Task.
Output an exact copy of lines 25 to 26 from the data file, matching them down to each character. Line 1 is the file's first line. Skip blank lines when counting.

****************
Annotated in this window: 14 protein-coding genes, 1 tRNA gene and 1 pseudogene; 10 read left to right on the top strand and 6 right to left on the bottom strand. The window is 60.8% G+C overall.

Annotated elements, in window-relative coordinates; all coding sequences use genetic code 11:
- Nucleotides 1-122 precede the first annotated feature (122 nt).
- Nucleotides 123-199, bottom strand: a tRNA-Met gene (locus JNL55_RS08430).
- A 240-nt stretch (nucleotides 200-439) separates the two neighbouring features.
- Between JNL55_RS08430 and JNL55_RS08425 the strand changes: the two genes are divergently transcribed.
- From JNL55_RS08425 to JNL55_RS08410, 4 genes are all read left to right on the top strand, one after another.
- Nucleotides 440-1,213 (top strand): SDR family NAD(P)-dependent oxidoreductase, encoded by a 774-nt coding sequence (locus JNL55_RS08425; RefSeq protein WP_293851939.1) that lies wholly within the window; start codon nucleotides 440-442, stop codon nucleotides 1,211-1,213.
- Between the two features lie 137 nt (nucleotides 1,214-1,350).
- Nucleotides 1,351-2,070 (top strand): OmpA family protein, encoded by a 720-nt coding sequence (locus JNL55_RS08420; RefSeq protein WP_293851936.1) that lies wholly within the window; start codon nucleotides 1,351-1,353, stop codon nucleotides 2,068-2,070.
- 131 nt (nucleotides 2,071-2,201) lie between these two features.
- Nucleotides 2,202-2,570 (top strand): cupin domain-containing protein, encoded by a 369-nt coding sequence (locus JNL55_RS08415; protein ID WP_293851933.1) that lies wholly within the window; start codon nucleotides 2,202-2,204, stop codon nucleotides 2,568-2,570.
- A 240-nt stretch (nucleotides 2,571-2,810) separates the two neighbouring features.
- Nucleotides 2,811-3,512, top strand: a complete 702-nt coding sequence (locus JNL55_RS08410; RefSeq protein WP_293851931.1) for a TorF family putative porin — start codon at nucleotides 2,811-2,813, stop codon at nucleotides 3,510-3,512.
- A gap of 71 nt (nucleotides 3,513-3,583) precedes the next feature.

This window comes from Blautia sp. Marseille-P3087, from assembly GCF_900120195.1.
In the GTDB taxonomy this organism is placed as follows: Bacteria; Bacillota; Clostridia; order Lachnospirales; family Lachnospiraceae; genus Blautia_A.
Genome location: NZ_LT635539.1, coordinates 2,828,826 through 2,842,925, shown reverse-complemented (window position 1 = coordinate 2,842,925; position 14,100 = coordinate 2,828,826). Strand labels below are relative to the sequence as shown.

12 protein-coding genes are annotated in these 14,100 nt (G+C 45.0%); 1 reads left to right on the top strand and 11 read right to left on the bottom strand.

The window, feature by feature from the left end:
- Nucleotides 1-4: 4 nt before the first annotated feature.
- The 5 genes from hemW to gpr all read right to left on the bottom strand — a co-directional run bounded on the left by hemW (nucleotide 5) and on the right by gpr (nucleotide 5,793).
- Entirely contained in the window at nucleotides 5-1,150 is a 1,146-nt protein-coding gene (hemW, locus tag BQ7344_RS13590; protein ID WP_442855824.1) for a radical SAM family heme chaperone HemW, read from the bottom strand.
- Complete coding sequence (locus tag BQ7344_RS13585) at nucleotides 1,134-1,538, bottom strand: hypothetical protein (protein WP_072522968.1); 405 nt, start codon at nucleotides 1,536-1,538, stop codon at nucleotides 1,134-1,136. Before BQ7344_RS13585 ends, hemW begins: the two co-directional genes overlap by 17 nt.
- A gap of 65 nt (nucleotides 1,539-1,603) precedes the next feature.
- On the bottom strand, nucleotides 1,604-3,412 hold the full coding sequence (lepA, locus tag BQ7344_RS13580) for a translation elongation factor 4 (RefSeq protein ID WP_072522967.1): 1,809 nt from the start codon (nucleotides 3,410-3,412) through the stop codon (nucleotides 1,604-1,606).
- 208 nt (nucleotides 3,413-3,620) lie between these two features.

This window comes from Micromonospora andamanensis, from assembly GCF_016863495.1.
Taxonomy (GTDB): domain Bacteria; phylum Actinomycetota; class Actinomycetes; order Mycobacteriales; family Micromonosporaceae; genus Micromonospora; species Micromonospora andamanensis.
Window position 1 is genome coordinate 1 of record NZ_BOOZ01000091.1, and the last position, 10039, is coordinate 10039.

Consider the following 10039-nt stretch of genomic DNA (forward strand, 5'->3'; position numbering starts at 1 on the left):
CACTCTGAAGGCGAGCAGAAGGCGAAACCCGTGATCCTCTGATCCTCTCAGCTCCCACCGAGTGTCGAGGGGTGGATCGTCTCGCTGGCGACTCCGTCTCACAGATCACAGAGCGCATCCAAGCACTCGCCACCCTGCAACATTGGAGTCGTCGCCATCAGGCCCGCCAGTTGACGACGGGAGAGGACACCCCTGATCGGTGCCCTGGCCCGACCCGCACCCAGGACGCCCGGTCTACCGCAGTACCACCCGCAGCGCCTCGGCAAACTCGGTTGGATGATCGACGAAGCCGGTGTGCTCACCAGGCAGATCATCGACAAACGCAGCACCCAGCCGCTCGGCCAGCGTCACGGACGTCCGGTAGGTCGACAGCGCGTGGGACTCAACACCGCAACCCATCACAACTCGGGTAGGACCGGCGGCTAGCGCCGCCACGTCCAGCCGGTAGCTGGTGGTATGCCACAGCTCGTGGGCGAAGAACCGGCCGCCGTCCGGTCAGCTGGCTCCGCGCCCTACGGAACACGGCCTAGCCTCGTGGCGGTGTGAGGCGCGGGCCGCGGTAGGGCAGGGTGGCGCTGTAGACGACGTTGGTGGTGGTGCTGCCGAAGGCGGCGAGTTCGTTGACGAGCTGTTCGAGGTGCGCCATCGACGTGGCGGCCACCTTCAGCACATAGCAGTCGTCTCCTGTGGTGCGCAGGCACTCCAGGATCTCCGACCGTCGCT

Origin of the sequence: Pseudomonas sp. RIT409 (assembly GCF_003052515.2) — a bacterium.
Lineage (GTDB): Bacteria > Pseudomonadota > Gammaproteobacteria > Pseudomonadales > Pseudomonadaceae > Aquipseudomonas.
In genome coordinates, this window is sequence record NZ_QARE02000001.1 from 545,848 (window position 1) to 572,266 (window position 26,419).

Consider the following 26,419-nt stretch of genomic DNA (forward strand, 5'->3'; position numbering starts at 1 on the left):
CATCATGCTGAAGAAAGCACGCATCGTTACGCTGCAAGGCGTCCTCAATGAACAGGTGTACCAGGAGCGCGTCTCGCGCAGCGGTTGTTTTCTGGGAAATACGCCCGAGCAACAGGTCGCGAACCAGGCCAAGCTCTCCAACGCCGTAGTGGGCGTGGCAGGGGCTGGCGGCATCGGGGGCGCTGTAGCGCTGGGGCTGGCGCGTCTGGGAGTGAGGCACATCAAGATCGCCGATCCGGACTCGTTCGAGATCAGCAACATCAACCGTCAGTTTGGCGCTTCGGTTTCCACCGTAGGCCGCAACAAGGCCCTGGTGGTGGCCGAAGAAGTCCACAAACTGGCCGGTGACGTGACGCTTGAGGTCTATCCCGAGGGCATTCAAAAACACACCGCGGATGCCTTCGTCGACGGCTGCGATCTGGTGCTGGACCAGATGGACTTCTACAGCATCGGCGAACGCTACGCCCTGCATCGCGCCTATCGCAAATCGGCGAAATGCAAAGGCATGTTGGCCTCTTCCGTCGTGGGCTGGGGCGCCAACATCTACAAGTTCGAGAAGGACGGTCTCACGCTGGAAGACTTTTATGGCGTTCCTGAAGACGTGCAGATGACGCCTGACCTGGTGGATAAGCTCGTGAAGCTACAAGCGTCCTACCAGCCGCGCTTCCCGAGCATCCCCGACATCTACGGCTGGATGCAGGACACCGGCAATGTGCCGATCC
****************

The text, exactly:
- A gap of 65 nt (nucleotides 1,539-1,603) precedes the next feature.
- On the bottom strand, nucleotides 1,604-3,412 hold the full coding sequence (lepA, locus tag BQ7344_RS13580) for a translation elongation factor 4 (RefSeq protein ID WP_072522967.1): 1,809 nt from the start codon (nucleotides 3,410-3,412) through the stop codon (nucleotides 1,604-1,606).